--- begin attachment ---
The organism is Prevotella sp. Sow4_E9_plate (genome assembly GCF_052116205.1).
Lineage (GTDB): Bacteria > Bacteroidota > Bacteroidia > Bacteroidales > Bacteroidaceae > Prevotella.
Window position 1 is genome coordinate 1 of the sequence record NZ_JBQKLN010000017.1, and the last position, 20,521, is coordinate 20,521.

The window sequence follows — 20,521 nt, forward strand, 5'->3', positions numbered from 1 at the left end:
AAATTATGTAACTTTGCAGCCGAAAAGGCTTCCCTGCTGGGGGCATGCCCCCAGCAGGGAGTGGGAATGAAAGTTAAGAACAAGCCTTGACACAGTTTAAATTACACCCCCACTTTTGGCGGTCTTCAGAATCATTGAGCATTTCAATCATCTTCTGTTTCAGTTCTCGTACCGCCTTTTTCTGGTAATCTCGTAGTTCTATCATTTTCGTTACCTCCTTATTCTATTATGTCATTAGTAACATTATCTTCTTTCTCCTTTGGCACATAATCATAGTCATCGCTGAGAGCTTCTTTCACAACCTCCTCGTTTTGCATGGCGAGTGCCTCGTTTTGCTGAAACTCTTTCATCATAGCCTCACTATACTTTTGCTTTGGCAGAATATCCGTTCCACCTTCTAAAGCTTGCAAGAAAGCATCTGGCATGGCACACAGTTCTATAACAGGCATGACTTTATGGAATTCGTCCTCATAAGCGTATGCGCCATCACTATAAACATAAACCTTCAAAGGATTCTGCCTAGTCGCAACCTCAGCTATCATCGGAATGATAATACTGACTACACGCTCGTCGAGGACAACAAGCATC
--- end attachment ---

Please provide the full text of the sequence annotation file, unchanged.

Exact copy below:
The organism is Prevotella sp. Sow4_E9_plate (genome assembly GCF_052116205.1).
Lineage (GTDB): Bacteria > Bacteroidota > Bacteroidia > Bacteroidales > Bacteroidaceae > Prevotella.
Window position 1 is genome coordinate 1 of the sequence record NZ_JBQKLN010000017.1, and the last position, 20,521, is coordinate 20,521.

The window sequence follows — 20,521 nt, forward strand, 5'->3', positions numbered from 1 at the left end:
AAATTATGTAACTTTGCAGCCGAAAAGGCTTCCCTGCTGGGGGCATGCCCCCAGCAGGGAGTGGGAATGAAAGTTAAGAACAAGCCTTGACACAGTTTAAATTACACCCCCACTTTTGGCGGTCTTCAGAATCATTGAGCATTTCAATCATCTTCTGTTTCAGTTCTCGTACCGCCTTTTTCTGGTAATCTCGTAGTTCTATCATTTTCGTTACCTCCTTATTCTATTATGTCATTAGTAACATTATCTTCTTTCTCCTTTGGCACATAATCATAGTCATCGCTGAGAGCTTCTTTCACAACCTCCTCGTTTTGCATGGCGAGTGCCTCGTTTTGCTGAAACTCTTTCATCATAGCCTCACTATACTTTTGCTTTGGCAGAATATCCGTTCCACCTTCTAAAGCTTGCAAGAAAGCATCTGGCATGGCACACAGTTCTATAACAGGCATGACTTTATGGAATTCGTCCTCATAAGCGTATGCGCCATCACTATAAACATAAACCTTCAAAGGATTCTGCCTAGTCGCAACCTCAGCTATCATCGGAATGATAATACTGACTACACGCTCGTCGAGGACAACAAGCATC